Nepali Times
ARTHA BEED
Economic Sense
Time to wake up


ARTHA BEED



KIRAN PANDAY

The blasts that rocked Bangkok on New Year's Eve left that city scarred. This Beed has never missed an opportunity to complement the swelling Thai metropolis, but political uncertainty seemed inevitable. With the current military government taking its authority from a constitutional referendum, we need to wait for the general elections at the end of the year. Meanwhile, the Thai tourist industry is suffering from fewer visitors, and the baht's strength against the weakening dollar has left exporters unhappy. Foreign investors are taking a wait-and-see approach and it is only matter of time before the political stalemate starts to damage the economy.

Nepal can surely learn from the Thai experience. After nearly 10 years, Nepali tourism has been heading for a high once more. It has been getting difficult to book an airline seat out of Kathmandu and hoteliers have got their smiles back.

However, the 2/9 blasts have brought a new element of uncertainty. As a fellow traveller put it, repeating the worries of many, are we heading into a war of identity? The wars of Kashmir, Nagaland, and the Tamils in the region have shown what such a conflict can develop into, and surely Nepal does not want to be grouped with these South Asian hotbeds of violence.

The eight-party government has left too much resting on the outcome of the constituent assembly elections. The intelligence machinery has been left to hibernate and the security situation in the streets has been appalling. When one observes the arguments between the new breed of 'irritant white cabs' and traffic policemen, most of the time it seems the cab driver is about to book the cop! More than 17 months since the April Uprising, the security agencies appear not to have returned from their holiday leave.

Security on the ground and security in people's perception are two different things. Perhaps we have not understood that it takes time to restore the 'safe' image of a country. The global media - both print and electronic - still give the impression that Nepal is not safe. 'Thursday columnists' who translate the muckraking tabloids of the Nepali vernacular press make it hard for good news to hit the global headlines. Apart from stories of primitive world heritage conservation activities like the sacrificing of goats in front of electronically wired aircraft, or Badi women protesters going virtually topless, it's just the security scare stories that make it to the world outside.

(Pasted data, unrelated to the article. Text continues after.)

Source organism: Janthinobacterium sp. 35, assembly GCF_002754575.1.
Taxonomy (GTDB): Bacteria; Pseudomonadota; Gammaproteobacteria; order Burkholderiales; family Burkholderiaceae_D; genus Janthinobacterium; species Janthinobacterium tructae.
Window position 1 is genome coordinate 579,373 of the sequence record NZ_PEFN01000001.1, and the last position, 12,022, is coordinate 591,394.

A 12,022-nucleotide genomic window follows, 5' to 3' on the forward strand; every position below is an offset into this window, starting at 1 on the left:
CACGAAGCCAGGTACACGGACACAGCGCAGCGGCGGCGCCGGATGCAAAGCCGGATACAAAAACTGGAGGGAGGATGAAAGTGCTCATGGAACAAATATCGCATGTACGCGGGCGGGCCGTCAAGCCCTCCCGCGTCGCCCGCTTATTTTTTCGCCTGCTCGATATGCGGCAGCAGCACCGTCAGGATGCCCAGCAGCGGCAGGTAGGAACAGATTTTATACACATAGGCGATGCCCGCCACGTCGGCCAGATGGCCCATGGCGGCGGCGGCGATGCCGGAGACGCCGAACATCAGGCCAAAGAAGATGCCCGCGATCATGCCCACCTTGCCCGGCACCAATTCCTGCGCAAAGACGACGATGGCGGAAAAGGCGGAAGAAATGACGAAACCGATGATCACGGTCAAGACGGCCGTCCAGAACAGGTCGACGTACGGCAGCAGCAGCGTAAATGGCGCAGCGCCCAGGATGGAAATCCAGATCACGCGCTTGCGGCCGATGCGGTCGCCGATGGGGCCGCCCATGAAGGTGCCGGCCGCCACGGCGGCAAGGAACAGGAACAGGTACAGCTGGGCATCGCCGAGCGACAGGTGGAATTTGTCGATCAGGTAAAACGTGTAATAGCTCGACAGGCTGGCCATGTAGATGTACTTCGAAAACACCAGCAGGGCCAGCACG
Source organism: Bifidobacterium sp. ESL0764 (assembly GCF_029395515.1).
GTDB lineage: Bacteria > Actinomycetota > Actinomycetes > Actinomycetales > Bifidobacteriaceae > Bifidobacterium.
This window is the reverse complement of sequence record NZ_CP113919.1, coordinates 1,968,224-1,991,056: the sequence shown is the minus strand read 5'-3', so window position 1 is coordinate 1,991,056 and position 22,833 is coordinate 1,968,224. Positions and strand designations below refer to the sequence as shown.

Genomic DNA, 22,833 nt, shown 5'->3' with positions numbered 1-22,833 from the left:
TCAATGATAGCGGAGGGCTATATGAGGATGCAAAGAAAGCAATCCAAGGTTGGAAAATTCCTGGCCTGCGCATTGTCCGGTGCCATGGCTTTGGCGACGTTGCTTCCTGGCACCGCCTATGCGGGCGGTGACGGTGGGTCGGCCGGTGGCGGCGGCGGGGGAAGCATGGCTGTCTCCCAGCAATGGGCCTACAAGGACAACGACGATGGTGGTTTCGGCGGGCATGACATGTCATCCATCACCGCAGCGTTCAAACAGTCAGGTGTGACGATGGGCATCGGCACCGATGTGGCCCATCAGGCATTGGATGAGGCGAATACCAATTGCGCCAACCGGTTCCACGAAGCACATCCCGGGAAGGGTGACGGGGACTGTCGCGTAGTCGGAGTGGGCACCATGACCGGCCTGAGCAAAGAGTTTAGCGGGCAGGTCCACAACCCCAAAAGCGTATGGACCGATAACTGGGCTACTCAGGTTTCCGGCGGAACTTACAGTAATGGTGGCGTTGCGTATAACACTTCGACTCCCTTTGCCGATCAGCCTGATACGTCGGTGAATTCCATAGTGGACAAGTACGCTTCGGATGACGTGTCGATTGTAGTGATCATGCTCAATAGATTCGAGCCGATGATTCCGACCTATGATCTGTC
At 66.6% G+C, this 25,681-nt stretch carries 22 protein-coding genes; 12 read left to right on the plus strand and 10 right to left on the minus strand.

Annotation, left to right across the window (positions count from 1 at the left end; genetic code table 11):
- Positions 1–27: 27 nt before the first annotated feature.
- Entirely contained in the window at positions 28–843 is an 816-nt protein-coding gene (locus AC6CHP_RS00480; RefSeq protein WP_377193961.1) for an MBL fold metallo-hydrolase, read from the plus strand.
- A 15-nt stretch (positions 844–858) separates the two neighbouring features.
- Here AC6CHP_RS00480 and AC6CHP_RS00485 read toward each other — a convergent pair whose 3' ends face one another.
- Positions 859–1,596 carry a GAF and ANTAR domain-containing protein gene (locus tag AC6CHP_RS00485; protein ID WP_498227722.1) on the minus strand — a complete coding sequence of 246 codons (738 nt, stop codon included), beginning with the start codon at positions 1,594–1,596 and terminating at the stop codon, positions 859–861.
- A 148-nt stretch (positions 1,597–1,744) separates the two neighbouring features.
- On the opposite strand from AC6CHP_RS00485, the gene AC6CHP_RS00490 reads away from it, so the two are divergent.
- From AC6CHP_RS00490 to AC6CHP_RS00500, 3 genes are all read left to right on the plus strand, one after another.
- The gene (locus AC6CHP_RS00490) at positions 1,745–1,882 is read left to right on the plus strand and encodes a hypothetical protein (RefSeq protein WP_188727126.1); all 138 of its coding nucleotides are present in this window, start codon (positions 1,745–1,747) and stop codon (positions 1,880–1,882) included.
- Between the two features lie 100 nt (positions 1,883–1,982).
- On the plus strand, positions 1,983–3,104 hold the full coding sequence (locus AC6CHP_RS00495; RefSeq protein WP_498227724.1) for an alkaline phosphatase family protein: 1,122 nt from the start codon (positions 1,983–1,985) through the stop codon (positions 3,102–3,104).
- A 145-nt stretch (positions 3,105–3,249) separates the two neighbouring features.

Nepal as a nation has suffered a decade of insecurity that has clogged the wheels of development. We have been seen as a country where security-related firms can do good business. Until April 2006, it was the arms dealers and conflict resolution specialists, and then came the peace specialists. As the better half of this Beed continually laments, Nepal has become a country where individuals from countries with the highest divorce rates come to lecture us on co-existence! We have become just another experiment for the peacemakers, and the longer they stay, the worse for Nepal.

Thailand's experience has shown that a few months of political uncertainty and a couple of bomb blasts can sully a country's image. We are still trying to build an image. A major responsibility for our citizens is to ensure that we can be seen as a country that is safe, and show that 2/9 was an exception. Otherwise, we will all be finding jobs in the permanent UN Mission in Nepal.



LATEST ISSUE
638
(11 JAN 2013 - 17 JAN 2013)


ADVERTISEMENT









himalkhabar.com            

NEPALI TIMES IS A PUBLICATION OF HIMALMEDIA PRIVATE LIMITED | ABOUT US | ADVERTISE | SUBSCRIPTION | PRIVACY POLICY | TERMS OF USE | CONTACT